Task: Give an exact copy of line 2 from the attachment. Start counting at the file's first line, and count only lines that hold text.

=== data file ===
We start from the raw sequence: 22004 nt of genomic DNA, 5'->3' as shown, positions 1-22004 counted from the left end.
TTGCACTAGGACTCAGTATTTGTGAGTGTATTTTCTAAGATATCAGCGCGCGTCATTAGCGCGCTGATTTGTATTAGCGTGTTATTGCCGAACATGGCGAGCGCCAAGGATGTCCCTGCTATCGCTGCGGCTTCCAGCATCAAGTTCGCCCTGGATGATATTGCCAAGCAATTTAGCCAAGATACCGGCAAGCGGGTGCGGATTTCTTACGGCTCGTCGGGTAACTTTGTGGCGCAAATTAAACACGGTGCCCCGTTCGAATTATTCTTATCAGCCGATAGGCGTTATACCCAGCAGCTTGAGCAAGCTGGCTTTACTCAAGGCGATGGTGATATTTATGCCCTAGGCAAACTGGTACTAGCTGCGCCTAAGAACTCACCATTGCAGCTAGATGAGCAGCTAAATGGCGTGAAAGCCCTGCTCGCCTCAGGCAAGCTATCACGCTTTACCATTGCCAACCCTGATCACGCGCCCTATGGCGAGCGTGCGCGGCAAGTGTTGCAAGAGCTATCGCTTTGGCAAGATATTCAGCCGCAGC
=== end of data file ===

TTGCACTAGGACTCAGTATTTGTGAGTGTATTTTCTAAGATATCAGCGCGCGTCATTAGCGCGCTGATTTGTATTAGCGTGTTATTGCCGAACATGGCGAGCGCCAAGGATGTCCCTGCTATCGCTGCGGCTTCCAGCATCAAGTTCGCCCTGGATGATATTGCCAAGCAATTTAGCCAAGATACCGGCAAGCGGGTGCGGATTTCTTACGGCTCGTCGGGTAACTTTGTGGCGCAAATTAAACACGGTGCCCCGTTCGAATTATTCTTATCAGCCGATAGGCGTTATACCCAGCAGCTTGAGCAAGCTGGCTTTACTCAAGGCGATGGTGATATTTATGCCCTAGGCAAACTGGTACTAGCTGCGCCTAAGAACTCACCATTGCAGCTAGATGAGCAGCTAAATGGCGTGAAAGCCCTGCTCGCCTCAGGCAAGCTATCACGCTTTACCATTGCCAACCCTGATCACGCGCCCTATGGCGAGCGTGCGCGGCAAGTGTTGCAAGAGCTATCGCTTTGGCAAGATATTCAGCCGCAGC